Farm Bureau leaders meet with legislators

Issue Date: March 21, 2012
By Kate Campbell
Ana Rodrigues, left, legislative director for Assembly Member Susan Bonilla, D-Concord, talks with Contra Costa County Farm Bureau leader Tom Brumleve about top issues facing California farmers and ranchers.
Photo/Kate Campbell
Modesto almond and walnut farmer Eric Heinrich, left, provides background information to Kayla Williams, the press secretary for Sen. Bill Emmerson, R-Riverside, during a meeting at the state Capitol. Other Farm Bureau leaders participating in the meeting included, from left, Kathye Rietkerk, Gayle Covey, Jack Hamm and James Hopewell.
Photo/Kate Campbell

Armed with background information on the immediate issues facing family farmers and ranchers, more than 100 Farm Bureau leaders from California outlined how legislators can help address those issues during meetings at the state Capitol last week.

The key message the Farm Bureau representatives delivered is that improving the state's overall business climate will go a long way toward protecting family farms and ranches. They covered issues that included implications of fire protection fees in State Responsibility Areas, maintaining rural crime programs, the burdensome regulatory process and more.

For example, Farm Bureau discussed the organization's support for Assembly Bill 1506 by Assembly Member Kevin Jeffries, R-Murietta, that would repeal the imposition of fees on landowners in State Responsibility Areas. A new $150 fee per habitable dwelling will be assessed this year, unless repealed.

For Contra Costa County cattle rancher Tom Brumleve, the annual fee would be quadrupled because his family operation includes homes for family members.

"My experience over the years in meeting my legislators and members of their staff is that our visits are well received," Brumleve said. "This year was not different. We usually have a good rapport with our local legislators, but we also try to meet with legislators from urban areas."

Those meetings are interesting, Brumleve said, because "we're often talking with people who have a much different perspective."

"A legislator from midtown Los Angeles will see things differently from someone representing Modoc County," he said. "I always feel we're carefully listened to."

With metal theft from farms and ranches at epidemic levels, Farm Bureau representatives expressed support for AB 2289 by Assembly Members Katcho Achadjian, R-San Luis Obispo, and Fiona Ma, D-San Francisco. The bill adds deterrents to thieves trying to sell stolen metal.

"Rural crime is an issue that all lawmakers and staff seemed to relate to," said Eric Heinrich, a Modesto almond and walnut farmer. "I was able to share our story with them. Recently, we've had people taking metal tree stakes out of the field just when we need them. Replacement cost is four or five times more than they get from recycling. It's very expensive."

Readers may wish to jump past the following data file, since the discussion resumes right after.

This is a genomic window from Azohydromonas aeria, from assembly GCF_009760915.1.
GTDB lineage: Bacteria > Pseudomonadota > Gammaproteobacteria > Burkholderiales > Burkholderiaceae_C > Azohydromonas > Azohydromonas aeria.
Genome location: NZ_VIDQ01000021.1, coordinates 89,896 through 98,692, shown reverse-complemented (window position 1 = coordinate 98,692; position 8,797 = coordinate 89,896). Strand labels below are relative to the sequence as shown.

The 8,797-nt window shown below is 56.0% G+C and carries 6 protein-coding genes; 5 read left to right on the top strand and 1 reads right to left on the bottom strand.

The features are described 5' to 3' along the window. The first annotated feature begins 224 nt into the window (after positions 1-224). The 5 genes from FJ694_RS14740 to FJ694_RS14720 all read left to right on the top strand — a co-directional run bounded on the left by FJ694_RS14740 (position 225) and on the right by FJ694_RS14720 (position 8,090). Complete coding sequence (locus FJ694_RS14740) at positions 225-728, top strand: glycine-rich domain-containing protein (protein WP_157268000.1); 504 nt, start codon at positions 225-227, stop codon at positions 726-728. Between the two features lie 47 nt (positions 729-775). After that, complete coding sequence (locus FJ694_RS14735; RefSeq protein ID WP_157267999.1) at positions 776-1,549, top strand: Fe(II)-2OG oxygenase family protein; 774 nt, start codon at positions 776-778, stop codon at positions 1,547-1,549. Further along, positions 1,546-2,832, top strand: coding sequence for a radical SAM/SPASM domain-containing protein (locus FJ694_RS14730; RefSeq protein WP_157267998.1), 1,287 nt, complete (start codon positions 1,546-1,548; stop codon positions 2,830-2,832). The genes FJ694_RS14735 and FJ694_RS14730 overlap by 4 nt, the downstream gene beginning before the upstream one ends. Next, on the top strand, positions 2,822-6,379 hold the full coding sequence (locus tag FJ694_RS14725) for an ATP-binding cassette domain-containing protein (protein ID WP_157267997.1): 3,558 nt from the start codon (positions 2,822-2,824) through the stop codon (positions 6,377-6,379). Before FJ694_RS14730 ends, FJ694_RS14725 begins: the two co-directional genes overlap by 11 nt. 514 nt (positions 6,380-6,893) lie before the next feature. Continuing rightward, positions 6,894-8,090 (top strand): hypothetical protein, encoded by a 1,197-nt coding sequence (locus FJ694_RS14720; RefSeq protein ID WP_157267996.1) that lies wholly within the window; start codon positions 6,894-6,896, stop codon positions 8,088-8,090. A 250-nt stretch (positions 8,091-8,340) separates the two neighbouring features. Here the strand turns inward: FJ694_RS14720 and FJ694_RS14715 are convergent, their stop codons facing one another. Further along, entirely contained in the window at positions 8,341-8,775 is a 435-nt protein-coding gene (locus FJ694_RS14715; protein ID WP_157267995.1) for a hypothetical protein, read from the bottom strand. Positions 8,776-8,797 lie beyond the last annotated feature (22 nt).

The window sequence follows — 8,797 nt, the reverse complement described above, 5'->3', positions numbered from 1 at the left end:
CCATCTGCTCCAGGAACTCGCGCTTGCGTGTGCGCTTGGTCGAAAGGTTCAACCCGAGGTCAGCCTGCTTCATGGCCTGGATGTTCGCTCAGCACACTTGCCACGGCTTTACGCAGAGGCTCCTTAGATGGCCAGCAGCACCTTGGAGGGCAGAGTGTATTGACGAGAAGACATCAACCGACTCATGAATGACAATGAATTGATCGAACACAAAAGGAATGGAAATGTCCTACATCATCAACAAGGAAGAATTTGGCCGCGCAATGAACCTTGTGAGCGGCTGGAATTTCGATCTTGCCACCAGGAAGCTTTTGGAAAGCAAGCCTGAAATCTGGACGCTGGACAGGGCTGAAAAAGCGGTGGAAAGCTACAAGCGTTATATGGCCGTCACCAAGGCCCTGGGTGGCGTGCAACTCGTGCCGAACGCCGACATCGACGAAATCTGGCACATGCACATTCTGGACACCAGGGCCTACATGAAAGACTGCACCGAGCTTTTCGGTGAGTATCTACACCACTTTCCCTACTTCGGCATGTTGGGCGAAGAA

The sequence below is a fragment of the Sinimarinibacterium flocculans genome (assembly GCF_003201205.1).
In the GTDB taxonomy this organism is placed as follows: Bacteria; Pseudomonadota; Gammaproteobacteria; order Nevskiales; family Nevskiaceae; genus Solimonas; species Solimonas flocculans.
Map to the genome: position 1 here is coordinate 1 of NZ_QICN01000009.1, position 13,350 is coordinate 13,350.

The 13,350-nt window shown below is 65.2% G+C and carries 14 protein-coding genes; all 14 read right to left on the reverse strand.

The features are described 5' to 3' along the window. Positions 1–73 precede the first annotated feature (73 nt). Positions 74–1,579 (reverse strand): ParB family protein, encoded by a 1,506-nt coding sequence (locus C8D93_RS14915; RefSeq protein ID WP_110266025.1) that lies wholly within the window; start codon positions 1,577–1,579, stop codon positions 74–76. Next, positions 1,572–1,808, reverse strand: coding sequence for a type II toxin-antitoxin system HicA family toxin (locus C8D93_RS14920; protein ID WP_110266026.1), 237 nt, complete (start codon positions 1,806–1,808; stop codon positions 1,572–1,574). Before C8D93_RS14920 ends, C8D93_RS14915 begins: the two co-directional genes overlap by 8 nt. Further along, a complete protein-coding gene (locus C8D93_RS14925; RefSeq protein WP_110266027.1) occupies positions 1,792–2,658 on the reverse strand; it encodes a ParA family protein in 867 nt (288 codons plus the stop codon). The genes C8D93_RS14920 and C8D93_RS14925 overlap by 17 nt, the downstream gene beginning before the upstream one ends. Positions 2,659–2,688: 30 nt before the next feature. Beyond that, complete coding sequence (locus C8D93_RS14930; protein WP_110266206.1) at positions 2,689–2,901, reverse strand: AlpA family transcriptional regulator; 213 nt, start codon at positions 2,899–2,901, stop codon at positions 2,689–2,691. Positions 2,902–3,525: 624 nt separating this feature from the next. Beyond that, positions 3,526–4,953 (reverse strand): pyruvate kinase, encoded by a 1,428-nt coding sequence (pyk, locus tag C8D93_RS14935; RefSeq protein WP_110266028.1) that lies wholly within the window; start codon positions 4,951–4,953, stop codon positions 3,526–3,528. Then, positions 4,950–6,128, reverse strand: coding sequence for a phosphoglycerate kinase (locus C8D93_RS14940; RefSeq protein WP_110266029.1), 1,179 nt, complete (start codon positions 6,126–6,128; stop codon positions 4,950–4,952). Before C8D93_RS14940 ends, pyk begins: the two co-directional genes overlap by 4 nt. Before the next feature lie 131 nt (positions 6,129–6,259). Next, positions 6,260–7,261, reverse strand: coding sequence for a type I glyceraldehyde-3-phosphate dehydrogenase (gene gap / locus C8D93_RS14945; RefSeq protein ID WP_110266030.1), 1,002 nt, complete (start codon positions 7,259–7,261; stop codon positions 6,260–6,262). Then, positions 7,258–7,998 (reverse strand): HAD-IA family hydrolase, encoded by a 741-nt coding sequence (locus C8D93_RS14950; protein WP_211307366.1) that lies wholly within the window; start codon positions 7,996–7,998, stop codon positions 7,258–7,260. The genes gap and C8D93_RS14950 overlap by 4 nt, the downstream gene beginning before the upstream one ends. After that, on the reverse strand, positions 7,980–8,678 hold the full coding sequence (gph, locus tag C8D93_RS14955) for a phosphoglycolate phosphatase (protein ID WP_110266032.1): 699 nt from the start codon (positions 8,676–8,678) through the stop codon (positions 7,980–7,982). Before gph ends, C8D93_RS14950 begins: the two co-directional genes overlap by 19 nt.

Heinrich said thieves have also been stealing brass irrigation valves from his farm.

"Maybe the thieves got a few hundred dollars for them, but it cost us close to $10,000 to replace them and repair the damage to our equipment and irrigation system," he said.

Heinrich, who is a Stanislaus County Farm Bureau director and member of the 2012 Leadership Farm Bureau class, said lawmakers easily related to the problem because it's a statewide issue.

During a visit with Kayla Williams, the press secretary for Sen. Bill Emmerson, R-Riverside, Heinrich said he found a real understanding of the seriousness of the issue and the need for effective solutions.

All Farm Bureau leaders discussed their ongoing concern about mounting regulation and how it hampers food production.

"The regulatory climate keeps getting more complex and costly," Heinrich said. "You can look up the road and see what's coming down. Just take environmental issues. I'm in favor of good environmental stewardship, but you also have to keep an eye on economics—is a change financially feasible?"

The regulatory climate has "a real impact" on his daily operation, Heinrich added.

"There's more paperwork, more hoops to jump through and more regulations coming down," he said.

To help ensure that farmers can grow and transport their produce or livestock, Farm Bureau leaders expressed support for AB 1516 by Luis Alejo, D-Watsonville; AB 1749 by Richard Pan, D-Sacramento; and AB 2111 by Nora Campos, D-San Jose. The legislation would help farmers and ranchers by amending the Vehicle Code to increase the gross vehicle weight rating of certain vehicles used in agriculture, and add several vehicles used in field work and to haul a specific crop to the first point of processing as implements of husbandry in the Vehicle Code.

"I found this year's meetings went more easily," said Gayle Covey, San Bernardino County Farm Bureau manager. "Partly that's because I'm more seasoned after having participated in these visits for the past several years."

Covey said that in addition to scheduled office visits, her group had an impromptu visit with Assembly Member Mike Morrell, R-Rancho Cucamonga, about issues related to the invasive, non-native Asian citrus psyllid, which has triggered quarantines in Southern California citrus growing areas.

"We had comfortable conversations with several legislators and requests for more information on the issues we brought up," Covey said. "I've already gotten emails from legislators thanking us for the visit. Overall, I consider this year's visits to be highly successful."

(Kate Campbell is an assistant editor of Ag Alert. She may be contacted at

Permission for use is granted, however, credit must be made to the California Farm Bureau Federation when reprinting this item.